On Monday, February 27, Black-owned athleisure wear brand Actively Black took to social media to call out Meta’s Instagram for unnecessary ad-blocking.
In a post on Instagram, the brand shared screenshots of the platform’s algorithm blocking five ads and the explanations as to why the decisions were made.
The first ad celebrated Black women, the second was Actively Black’s impact report, the third was the brand’s Black First collection, the fourth was their collaboration with the All Power to the People Project, and the last was the collaboration with John Carlos.
Instagram deemed all five ads as a violation of their social issue, electoral or politics policy – requesting that the brand receive authorization by confirming their identity and using disclaimers.
“If you are going to let racists spew their hatred on your platform everyday in the name of free speech, why are you rejecting and blocking our ads and promoted posts by claiming that they are political?” Actively Black’s caption read.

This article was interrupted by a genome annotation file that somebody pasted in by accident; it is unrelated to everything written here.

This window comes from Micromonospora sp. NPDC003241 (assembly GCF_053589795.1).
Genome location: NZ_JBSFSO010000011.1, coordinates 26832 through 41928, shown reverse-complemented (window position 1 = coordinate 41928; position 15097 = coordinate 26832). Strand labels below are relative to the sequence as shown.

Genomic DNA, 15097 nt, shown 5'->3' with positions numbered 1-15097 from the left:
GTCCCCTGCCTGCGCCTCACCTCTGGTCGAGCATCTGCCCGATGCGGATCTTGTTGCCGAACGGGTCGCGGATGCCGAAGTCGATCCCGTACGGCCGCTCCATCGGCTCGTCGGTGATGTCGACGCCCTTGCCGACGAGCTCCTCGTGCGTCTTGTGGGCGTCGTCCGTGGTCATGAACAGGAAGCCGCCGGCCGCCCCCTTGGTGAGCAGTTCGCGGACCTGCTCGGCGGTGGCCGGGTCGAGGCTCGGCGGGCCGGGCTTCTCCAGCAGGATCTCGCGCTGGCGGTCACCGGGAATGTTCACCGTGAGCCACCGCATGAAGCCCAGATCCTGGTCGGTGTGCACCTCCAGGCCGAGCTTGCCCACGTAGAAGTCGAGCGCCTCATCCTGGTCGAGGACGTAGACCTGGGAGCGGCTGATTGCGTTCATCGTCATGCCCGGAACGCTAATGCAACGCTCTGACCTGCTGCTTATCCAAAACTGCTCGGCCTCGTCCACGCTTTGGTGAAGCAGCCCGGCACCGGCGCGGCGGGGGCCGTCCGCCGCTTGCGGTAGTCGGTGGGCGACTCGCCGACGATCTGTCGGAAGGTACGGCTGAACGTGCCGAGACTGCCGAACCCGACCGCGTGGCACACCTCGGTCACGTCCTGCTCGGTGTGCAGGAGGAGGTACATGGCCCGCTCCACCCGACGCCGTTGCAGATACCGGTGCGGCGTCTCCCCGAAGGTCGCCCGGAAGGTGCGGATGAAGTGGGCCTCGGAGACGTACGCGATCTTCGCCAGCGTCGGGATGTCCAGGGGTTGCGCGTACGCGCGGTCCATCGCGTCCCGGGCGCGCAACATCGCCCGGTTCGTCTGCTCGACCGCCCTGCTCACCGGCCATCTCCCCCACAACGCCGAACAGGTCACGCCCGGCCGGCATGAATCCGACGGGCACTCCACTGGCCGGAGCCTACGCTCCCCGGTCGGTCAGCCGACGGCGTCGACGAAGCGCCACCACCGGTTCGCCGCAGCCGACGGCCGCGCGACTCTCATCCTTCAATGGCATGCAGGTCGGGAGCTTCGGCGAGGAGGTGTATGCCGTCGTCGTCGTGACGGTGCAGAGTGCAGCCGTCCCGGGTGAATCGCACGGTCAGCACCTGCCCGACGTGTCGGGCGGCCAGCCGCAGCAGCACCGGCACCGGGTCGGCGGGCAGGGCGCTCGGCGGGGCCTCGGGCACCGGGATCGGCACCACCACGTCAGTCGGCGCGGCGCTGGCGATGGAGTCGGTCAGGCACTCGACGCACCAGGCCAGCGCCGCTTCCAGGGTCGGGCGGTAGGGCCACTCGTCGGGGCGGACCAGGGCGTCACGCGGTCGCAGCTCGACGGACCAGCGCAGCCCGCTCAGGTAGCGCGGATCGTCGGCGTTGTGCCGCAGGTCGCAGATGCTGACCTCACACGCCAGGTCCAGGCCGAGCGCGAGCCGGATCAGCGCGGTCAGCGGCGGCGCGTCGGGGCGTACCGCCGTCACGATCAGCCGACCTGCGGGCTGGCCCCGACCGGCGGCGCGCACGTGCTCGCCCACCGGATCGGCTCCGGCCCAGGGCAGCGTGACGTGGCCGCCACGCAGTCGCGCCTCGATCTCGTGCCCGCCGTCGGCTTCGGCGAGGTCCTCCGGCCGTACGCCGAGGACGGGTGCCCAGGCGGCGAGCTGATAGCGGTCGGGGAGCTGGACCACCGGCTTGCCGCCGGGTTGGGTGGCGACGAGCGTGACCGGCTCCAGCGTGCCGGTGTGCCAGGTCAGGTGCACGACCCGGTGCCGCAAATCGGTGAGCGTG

In the same post, the brand said that more of its ads and promotions have been blocked and that Instagram’s algorithm is biased.
“When we report racists harassing our page and our founder, we are told that they are practicing free speech,” the post continued. “Yet here we are just trying to positively provide for and uplift our Black audience and community, and we get censored.”
The post garnered a lot of attention, currently sitting with over 5,000 likes and over 500 comments.
“Why do you have selective censorship?” Erika Alexander, best known for her role as Maxine Shaw from FOX sitcom Living Single, addressed Meta in the comments. “It seems your policies around black community awareness in history feeds into the racist bigotry of how our community is selectively being policed and denied the rights to communicate with each other without it being misconstrued as politically motivated.”
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Alexander also suggested that Actively Black move to Fanbase, a Black-owned social media platform.
Meta, formerly known as Facebook, came under fire a few years ago for promoting ads with misinformation about the COVID-19 vaccine. The advertisements were found to be geared toward BIPOC communities.
Last year, the company settled its lawsuit with the United States Department of Justice and agreed to implement ad technology changes. Keeping with that agreement, Meta launched an AI-based VRS system to decrease bias earlier this year.
Actively Black was founded by former basketball star Lanny Smith with the mission to give back to the Black community.
Marcom Weekly reached out to Actively Black for further comments but has not heard back.